The Chief Justice of the Texas State Supreme Court warned during his biannual address to the state Legislature this week that “if innocent people are rotting in prison for crimes they did not commit, we certainly have not achieved justice for all.” Justice Wallace Jefferson (R) repeated his plea that the state create a commission to address wrongful convictions, noting that DNA has exonerated more convictions in Texas than anywhere else:
Michael Morton’s recent exoneration epitomizes the need to address the issue of wrongful convictions in Texas. He spent 25 years in prison, convicted of murdering his wife, until DNA evidence confirmed his innocence.
In the last 25 years, 117 Texans have been exonerated. Forty-seven were cleared based on DNA testing, more than any other state. Wrongful convictions leave our citizens vulnerable, as actual perpetrators remain free. And they leave us with the distinct impression that we today suffer from a systemic deficit in our collective approach to the way we decide how to administer criminal justice. As in years past, I continue to recommend the creation of a commission to investigate each instance of exoneration, to assess the likelihood of wrongful convictions in future cases, and to establish statewide reforms.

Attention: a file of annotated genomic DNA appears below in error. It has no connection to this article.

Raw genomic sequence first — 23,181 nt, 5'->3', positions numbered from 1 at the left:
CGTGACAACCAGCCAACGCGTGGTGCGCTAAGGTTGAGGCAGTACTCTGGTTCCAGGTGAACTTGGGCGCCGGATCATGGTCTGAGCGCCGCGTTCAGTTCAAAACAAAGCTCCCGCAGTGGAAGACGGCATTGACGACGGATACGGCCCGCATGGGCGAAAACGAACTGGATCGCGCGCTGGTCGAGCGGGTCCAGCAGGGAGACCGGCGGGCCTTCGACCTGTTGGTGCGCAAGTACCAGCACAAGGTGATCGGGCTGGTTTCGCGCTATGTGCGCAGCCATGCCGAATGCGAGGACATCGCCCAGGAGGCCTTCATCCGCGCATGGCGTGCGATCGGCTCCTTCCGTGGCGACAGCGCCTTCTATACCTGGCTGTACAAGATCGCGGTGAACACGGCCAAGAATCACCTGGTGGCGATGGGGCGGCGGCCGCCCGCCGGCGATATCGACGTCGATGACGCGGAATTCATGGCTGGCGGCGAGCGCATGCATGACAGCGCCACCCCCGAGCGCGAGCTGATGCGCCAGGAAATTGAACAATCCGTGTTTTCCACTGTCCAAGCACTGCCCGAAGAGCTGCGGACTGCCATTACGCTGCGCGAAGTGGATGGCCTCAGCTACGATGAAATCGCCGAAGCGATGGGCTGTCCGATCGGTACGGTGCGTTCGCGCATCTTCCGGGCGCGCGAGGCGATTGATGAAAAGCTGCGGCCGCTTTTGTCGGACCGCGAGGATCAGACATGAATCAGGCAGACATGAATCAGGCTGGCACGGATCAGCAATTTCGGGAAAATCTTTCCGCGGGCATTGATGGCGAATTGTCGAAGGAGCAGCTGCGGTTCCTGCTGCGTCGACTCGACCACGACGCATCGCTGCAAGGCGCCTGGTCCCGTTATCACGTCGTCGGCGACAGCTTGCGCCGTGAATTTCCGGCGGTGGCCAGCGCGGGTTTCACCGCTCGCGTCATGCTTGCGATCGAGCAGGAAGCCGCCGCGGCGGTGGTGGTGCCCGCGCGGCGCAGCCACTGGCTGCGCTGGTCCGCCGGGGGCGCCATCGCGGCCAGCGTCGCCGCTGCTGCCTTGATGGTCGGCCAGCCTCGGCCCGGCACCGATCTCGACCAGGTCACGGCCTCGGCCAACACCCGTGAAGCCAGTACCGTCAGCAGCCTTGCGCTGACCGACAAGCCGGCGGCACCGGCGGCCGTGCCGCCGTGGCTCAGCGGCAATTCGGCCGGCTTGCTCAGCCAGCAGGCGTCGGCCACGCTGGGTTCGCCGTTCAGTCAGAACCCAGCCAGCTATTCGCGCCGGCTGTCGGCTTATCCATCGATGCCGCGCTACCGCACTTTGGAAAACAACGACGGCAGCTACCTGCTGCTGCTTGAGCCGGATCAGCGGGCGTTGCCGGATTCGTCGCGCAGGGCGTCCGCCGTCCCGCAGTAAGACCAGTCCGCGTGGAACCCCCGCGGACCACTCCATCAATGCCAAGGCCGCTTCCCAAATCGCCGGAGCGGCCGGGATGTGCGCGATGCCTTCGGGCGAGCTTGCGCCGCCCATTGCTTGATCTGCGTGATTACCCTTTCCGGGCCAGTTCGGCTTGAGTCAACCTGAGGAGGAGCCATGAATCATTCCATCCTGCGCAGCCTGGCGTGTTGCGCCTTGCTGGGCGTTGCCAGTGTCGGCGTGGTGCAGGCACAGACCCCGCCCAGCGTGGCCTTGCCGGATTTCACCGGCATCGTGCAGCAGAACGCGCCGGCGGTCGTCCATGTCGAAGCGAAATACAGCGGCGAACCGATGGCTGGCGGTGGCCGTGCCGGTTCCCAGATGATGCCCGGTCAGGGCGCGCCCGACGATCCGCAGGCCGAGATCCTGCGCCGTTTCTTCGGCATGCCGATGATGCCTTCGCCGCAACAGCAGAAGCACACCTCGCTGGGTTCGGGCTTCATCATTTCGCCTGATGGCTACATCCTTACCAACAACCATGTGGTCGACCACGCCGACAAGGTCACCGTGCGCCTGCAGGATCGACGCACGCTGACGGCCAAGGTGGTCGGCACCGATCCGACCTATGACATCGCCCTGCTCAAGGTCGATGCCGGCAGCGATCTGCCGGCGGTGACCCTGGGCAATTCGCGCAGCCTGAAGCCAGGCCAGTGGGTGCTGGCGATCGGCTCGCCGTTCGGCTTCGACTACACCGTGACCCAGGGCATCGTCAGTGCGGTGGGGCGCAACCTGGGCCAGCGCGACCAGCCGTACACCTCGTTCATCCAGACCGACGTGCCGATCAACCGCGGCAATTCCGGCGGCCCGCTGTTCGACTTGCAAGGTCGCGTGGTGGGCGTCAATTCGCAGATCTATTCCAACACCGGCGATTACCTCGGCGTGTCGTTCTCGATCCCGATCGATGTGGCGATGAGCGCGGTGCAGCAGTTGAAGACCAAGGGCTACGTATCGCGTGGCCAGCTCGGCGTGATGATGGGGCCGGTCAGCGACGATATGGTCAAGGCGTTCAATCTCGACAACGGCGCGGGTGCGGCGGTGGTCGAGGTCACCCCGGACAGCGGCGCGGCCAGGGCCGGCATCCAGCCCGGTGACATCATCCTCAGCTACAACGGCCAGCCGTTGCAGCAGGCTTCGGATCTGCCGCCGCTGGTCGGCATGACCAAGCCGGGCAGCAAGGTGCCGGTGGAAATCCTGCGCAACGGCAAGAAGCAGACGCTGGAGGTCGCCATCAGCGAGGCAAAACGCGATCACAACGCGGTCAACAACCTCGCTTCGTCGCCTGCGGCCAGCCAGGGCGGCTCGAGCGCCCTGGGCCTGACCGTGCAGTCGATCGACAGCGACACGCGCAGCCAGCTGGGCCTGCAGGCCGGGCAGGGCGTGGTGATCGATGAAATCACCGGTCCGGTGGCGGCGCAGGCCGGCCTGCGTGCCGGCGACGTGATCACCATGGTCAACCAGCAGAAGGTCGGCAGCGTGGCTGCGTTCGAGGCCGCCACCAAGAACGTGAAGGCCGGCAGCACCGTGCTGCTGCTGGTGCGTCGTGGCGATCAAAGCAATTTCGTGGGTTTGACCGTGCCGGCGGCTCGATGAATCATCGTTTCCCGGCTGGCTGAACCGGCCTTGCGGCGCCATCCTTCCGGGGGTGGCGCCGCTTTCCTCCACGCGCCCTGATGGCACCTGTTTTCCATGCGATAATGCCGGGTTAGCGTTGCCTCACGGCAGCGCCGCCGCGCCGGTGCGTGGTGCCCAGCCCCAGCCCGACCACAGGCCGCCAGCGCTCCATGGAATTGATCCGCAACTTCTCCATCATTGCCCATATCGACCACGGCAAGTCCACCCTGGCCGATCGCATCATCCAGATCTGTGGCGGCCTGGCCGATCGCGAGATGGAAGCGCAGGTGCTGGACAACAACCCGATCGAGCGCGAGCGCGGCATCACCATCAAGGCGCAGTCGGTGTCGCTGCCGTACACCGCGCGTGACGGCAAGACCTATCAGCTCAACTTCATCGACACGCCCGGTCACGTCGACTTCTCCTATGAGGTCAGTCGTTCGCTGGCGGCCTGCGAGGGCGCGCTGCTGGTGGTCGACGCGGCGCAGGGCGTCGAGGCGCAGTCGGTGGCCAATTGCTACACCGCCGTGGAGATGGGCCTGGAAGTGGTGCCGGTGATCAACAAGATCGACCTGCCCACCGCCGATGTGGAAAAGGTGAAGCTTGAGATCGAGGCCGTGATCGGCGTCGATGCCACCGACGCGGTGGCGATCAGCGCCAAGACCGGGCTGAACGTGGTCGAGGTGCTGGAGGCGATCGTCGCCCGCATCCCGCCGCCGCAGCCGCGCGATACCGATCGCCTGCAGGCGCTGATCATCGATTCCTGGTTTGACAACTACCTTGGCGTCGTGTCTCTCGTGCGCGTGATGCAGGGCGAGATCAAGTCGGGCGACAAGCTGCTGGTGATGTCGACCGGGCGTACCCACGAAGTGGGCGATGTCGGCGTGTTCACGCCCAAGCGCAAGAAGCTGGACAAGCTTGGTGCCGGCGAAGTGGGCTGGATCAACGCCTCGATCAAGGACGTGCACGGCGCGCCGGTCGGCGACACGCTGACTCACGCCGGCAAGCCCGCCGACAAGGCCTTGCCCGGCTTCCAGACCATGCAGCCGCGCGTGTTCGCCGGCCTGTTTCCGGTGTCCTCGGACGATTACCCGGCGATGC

Texas is not only known for its high rate of wrongful convictions; it is also known for executing far more individuals than any other state. This is a dangerous combination that risks condemning those wrongly convicted to the most irreversible sentence. Morton’s murder conviction was one of several egregious examples of wrongful convictions in Texas. In his case, prosecutors seized on a note Morton’s wife left for him that expressed tactful frustration over a sexual encounter as evidence that Morton was a suspect, and bolstered that suspicion with the lack of evidence of a break-in or other alternative cause. Slate’s Emily Bazelon explains how prosecutor “tunnel vision” leads to reinforced beliefs about a suspect where rigorous procedures are not put in place for investigation or alternative explanations.
During remarks that touched on many of the major justice issues of our time, Jefferson also called for an end to the school-to-prison pipeline, and much greater commitment to providing resources to both criminal and civil defendants. “My presentation today is not a State of the Judiciary,” he said. “It is a call to arms.”